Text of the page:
forehand, and how easily it had come
off.

‘If we had been living in a story-
book instead of in reality,’ she said,
‘I am sure the Prince would have
rushed to the rescue of the Princess
long ago. But in real life little boys
always do as their papas wish!’

The Prince blushed: ‘I would not
act contrary to my father’s wish, No,
not even to please you,’ he said.

But the Princess jumped up.

‘Here we sit talking, and what of
that poor Sir Nolan, languishing in
prison?’ she cried. ‘Cousin, where is
my hat? Can you show me the
way ??

And out she rushed, out by the
palace gates, into the street, and down
the street into the back alleys; the
Prince kept up with difficulty, telling
her which way to go.

At last they stood at the prison
gates. The warder had heard of the
defeat of the Falcons. When he saw
156 THE BANISHED PRINCESS

Hyld, together with the Prince, he
opened quick enough.

She told him why she had come,
and asked where was Sir Nolan—which
was the way to him. The warder
went for his keys, while Hyld, with .
the Prince behind her, jumped up
the prison stairs two and two.

She stopped; which door could it
be? She heard a voice—she listened.
And in a moment she knew which
door it must be, and held her ear
close to it.

‘Take fifteen sponge-cakes,’ came
the voice of Sir Nolan—he was reading
slowly and sadly—‘ take fifteen sponge-
cakes, spread a little jam on each, and
arrange in a dish. Pour over them
raisin wine, a rich custard, and garnish
with chocolate and other drops. Pro-
bable cost, 4s. This makes a delicious -
dish.’ Sir Nolan sighed a deep sigh,
and then he read on: ‘Tiverton pud-
ding. Take four eggs, three ounces
of butter, six of sifted sugar——’
THE BANISHED PRINCESS 157

But just then the key screeched in
the lock. It was turned once, then
a second time; the heavy door swung
back on its hinges, and a fair curly
head was thrust in. Sir Nolan stared
at it, dumb with astonishment.

‘Dear Sir Nolan de Balbrigg,’ cried
Hyld. ‘Don’t you know me? I hardly
know you, you have grown so thin.
I invite you to supper. Tipsy cake
and Tiverton pudding—anything you
like to order you shall have!’

‘I shall be there, I shall be there,
Princess, in the twinkling of a bed-
post,’ cried Sir Nolan. ‘What a good
thing you have come. I could not
have stayed here much longer. I
have the whole cookery-.book by
heart.’

Our story draws to its close. Little
remains to be told concerning the
banished Princess. The banished
Princess was a thing of the past, Fal-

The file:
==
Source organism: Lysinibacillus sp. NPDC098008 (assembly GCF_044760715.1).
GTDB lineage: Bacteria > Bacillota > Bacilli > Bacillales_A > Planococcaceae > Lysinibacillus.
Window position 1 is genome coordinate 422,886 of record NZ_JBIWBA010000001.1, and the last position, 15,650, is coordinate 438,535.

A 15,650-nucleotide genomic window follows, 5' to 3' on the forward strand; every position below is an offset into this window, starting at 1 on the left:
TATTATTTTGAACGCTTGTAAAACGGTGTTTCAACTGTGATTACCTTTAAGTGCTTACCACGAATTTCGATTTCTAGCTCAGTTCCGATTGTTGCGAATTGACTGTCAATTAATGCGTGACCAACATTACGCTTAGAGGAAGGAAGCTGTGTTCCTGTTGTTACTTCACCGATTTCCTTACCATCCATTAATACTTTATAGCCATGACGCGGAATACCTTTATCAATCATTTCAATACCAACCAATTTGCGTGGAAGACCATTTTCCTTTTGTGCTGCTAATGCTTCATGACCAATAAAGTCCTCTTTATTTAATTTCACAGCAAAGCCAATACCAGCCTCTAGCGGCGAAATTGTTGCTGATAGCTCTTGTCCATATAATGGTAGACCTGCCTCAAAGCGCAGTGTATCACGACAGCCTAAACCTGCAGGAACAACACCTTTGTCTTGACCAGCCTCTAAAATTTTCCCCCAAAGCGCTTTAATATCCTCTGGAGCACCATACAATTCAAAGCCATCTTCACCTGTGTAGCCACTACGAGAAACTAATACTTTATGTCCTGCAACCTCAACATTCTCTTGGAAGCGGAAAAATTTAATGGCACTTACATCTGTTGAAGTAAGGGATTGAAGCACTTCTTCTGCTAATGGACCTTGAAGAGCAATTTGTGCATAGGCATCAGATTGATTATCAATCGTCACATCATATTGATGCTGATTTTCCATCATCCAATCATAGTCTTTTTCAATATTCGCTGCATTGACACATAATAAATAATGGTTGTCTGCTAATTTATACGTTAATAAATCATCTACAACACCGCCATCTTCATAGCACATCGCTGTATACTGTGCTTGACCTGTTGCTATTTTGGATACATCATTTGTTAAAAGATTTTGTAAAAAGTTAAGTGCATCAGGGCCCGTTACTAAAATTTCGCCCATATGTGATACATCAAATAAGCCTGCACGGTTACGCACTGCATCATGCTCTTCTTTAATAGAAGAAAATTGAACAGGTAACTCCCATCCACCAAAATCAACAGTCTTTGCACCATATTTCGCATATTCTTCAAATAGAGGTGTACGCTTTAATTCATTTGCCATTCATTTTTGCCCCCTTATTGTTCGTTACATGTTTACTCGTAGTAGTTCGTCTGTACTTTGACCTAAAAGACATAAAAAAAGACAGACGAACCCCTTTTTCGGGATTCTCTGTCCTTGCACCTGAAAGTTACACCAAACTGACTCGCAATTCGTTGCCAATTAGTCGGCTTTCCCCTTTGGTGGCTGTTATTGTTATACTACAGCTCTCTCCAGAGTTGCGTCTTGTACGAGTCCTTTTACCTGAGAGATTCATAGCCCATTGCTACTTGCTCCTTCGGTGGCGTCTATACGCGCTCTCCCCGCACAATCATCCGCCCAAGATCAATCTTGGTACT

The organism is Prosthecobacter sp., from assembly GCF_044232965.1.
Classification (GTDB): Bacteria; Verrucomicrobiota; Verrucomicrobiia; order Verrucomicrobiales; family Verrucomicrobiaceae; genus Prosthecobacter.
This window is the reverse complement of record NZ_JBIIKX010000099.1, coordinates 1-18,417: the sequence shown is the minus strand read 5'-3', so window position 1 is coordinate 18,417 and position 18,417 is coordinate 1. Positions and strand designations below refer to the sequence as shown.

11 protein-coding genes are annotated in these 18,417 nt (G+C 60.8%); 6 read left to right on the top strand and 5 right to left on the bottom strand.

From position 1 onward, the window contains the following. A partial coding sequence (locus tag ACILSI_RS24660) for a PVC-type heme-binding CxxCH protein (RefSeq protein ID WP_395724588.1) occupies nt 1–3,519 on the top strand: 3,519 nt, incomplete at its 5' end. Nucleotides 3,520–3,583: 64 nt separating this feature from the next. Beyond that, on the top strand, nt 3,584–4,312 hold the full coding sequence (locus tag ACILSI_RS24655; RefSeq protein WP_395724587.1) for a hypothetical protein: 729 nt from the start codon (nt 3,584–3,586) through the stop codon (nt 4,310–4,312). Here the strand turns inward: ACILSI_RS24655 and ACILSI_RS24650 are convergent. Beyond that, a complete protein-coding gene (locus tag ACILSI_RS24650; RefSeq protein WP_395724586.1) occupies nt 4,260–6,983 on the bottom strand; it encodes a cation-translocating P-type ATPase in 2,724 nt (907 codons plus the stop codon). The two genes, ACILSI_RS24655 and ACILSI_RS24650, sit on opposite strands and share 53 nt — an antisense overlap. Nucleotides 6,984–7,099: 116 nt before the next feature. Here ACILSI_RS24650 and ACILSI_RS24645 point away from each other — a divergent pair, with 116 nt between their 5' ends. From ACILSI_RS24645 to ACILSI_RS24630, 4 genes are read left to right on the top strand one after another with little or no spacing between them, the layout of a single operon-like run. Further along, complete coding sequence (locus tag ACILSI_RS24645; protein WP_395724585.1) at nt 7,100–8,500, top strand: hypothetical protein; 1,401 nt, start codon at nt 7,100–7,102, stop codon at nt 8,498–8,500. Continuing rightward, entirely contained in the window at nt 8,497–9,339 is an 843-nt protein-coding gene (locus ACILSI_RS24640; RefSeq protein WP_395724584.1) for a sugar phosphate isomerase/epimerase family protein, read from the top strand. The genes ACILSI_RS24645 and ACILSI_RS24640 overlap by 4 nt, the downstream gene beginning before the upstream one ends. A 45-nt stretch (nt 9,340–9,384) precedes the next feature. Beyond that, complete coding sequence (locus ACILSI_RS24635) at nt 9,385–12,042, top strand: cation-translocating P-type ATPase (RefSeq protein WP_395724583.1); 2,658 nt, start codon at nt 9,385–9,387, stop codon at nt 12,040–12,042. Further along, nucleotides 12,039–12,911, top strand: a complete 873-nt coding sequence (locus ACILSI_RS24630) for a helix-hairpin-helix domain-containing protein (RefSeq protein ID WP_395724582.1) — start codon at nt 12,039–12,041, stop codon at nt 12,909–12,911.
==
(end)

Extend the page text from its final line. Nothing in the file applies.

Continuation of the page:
cons and Hawks were reconciled, and
Hyld was everywhere acknowledged
138 THE BANISHED PRINCESS

Queen. The account of her reign
belongs to another chapter of history ;
it suffices to mention here that corona-
tion-day was fixed for an early date,
and that on the evening of that day
Queen Hyld made an offer of mar-
riage to the Prince.

‘You see, I cannot help having to
propose to you,’ she said, between
smiles and tears; ‘they tell me queens
are never proposed to, and I cannot
do without you, you know. When one
has got one’s rights, so many things
go happening the other way round.
Will you care to share the throne with
me? Please, do not say no!’

The Prince went down on one
knee, kissed her hand, and joyfully
accepted.

When a messenger arrived shortly
after at Lady Begum’s country house,
bearing the announcement of this
news, the ex-King was walking up
and down the river-side, waiting for
Lady Begum, who was superintending
THE BANISHED PRINCESS 159

the going-to-bed of her twenty-two
cats.

She joined him ; he showed her the
letter.

‘Well,’ she said cheerfully, ‘well,
you have got what you wanted. After
a lot of fuming, things have come out
pretty much the same. Your son will
be King and married to Hyld!?

The ex-King frowned: ‘Yes, what
I wanted has come about,’ he piped ;
‘what I wanted, yes; as I wanted it,
no!?

Presently his mood softened, and he
said in a gentler tone: ‘Young people
are uppish nowadays, but they are
not altogether fools. What do you
say, Lady Begum, shall we follow the
example of those two ?’

Lady Begum had out her smelling-
bottle and her handkerchief in a
moment. But the tears which she
wept were tears of joy.

Sir Nolan de Balbrigg very soon re-
covered from the effects of his im-
.

160 THE BANISHED PRINCESS

prisonment. Three months later he
was travelling north to fetch his
maiden aunt to Court, who had ordered
a new dressing-gown and slippers for
the wedding of Hyld and the Prince.

THE END

Printed by R. & R. CLark, Edinburgh.